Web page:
Why Choice is Not an Illusion | Raymond Tallis
31 min
In the modern world we seem to benefit from an abundance of choices in our day-to-day life. But are we really free to decide, or is choice just an illusion? On today’s episode we’re joined...

Philosophy for our Times features debates and talks with the world’s leading thinkers on today’s biggest ideas. This live recording podcast is brought to you by the Institute of Art and Ideas – described by Total Politics as “Europe’s answer to TED” and host to the annual philosophy and music festival HowTheLightGetsIn.Visit iai.tv for more.
Curiosity Daily
Curiosity Daily
Discovery
The Smells That Existed Before Earth (w/ Harold McGee)
Learn about why your dog might be lying about its size and how physicists just achieved room-temperature superconductivity for the first time. But first, food science expert Harold McGee is back to talk about the smells that existed before Earth did. Additional resources from food science expert and author Harold McGee: Pick up "Nose Dive: A Field Guide to the World's Smells" on Amazon: https://amzn.to/3kGFpxT Harold McGee's website: https://curiouscook.typepad.com/site/about-harold-mcgee.html Harold McGee on Twitter: https://twitter.com/Harold_McGee Your Dog Might Be Lying About Its Size by Reuben Westmaas McGuire, B., Olsen, B., Bemis, K. E., & Orantes, D. (2018). Urine marking in male domestic dogs: honest or dishonest? Journal of Zoology, 306(3), 163–170. https://doi.org/10.1111/jzo.12603  Physicists just achieved room-temperature superconductivity for the first time by Grant Currin Room-Temperature Superconductivity Achieved for the First Time. (2020). Quanta Magazine. https://www.quantamagazine.org/physicists-discover-first-room-temperature-superconductor-20201014 Snider, E., Dasenbrock-Gammon, N., McBride, R., Debessai, M., Vindana, H., Vencatasamy, K., Lawler, K. V., Salamat, A., & Dias, R. P. (2020). Room-temperature superconductivity in a carbonaceous sulfur hydride. Nature, 586(7829), 373–377. https://doi.org/10.1038/s41586-020-2801-z Subscribe to Curiosity Daily to learn something new every day with Ashley Hamer and Natalia Reagan (filling in for Cody Gough). You can also listen to our podcast as part of your Alexa Flash Briefing; Amazon smart speakers users, click/tap “enable” here: https://www.amazon.com/Curiosity-com-Curiosity-Daily-from/dp/B07CP17DJY  See omnystudio.com/listener for privacy information.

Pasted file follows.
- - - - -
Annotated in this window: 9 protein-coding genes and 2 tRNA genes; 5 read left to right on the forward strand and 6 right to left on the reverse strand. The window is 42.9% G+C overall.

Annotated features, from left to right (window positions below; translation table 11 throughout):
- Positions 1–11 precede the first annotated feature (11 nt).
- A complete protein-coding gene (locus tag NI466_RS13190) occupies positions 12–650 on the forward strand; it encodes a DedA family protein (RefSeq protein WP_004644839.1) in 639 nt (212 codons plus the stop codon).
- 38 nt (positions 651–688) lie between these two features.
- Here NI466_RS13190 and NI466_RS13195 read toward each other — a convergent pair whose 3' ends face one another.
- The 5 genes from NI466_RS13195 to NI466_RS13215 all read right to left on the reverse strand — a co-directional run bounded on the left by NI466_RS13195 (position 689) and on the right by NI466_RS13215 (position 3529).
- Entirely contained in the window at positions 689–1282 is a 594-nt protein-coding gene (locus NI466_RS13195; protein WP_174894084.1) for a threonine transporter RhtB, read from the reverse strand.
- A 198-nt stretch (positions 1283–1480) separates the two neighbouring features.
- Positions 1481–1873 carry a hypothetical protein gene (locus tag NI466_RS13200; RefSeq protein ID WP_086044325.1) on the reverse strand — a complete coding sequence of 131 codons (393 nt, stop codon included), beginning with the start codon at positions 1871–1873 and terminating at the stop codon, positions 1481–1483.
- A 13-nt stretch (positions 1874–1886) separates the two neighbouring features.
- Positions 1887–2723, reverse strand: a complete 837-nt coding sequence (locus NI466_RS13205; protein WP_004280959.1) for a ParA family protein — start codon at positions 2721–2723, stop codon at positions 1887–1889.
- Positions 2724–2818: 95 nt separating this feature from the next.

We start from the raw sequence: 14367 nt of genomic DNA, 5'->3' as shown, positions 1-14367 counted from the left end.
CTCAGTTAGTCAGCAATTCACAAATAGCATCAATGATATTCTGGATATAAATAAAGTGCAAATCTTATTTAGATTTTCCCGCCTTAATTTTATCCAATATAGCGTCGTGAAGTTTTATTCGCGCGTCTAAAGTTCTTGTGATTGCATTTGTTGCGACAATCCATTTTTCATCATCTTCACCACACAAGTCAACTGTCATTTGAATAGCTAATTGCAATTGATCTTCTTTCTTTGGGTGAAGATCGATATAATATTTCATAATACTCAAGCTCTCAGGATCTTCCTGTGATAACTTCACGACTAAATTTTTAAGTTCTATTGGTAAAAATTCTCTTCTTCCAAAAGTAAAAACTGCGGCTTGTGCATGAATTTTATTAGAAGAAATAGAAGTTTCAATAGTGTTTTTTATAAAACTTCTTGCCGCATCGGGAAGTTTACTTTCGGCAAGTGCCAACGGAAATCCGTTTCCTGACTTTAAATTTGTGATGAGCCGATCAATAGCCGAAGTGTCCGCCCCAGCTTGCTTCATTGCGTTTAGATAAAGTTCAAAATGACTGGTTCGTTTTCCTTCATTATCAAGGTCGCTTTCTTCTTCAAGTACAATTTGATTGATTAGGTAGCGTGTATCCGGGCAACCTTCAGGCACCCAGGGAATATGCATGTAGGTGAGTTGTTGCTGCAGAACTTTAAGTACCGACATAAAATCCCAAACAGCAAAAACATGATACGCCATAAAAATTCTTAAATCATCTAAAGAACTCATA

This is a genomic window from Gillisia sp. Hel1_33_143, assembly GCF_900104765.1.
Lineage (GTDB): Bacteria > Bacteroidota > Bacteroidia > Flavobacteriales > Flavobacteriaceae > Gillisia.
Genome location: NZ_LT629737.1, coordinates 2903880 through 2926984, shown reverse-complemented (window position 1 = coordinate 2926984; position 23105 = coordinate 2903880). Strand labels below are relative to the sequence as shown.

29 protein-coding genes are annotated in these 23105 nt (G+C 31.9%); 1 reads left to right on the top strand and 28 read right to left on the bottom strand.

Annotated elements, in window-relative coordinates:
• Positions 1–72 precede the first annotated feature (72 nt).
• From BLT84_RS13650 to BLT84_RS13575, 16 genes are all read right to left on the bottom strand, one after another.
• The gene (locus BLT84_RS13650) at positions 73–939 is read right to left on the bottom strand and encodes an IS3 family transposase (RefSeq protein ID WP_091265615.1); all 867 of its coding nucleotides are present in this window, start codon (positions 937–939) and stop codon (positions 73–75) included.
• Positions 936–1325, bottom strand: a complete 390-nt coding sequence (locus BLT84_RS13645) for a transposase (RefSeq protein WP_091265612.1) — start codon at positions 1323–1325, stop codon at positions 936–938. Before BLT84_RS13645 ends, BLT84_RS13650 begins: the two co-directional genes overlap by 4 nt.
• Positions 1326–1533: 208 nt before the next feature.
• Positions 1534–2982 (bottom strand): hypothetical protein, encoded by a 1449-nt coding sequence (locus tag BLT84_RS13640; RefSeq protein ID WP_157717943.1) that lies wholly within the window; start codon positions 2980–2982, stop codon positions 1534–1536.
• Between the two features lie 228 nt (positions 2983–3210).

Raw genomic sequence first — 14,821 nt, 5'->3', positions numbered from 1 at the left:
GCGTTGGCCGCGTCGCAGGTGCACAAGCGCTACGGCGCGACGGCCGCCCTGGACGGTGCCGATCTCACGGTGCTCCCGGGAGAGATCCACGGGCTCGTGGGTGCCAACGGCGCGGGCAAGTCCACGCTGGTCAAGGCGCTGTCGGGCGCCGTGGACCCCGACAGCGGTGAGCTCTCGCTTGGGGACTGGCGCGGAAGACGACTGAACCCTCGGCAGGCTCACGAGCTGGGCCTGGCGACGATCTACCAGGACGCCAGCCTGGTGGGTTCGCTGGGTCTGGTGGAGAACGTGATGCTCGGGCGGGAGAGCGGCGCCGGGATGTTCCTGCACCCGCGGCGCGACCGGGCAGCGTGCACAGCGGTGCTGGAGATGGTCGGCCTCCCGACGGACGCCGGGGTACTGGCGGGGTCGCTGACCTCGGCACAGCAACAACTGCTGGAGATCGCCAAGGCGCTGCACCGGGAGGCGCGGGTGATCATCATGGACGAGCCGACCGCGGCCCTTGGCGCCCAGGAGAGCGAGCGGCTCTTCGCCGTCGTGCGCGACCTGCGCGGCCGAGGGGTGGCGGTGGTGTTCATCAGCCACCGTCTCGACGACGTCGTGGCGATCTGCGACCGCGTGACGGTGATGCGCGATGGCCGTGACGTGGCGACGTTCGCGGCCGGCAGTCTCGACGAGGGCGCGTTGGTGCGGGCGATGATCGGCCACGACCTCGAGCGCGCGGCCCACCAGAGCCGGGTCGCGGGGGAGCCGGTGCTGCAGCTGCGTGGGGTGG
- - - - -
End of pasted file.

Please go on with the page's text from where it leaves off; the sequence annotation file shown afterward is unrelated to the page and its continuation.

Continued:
12 min
Nature Podcast
Nature Podcast
Springer Nature Limited
Cellular ageing: turning back the clock restores vision in mice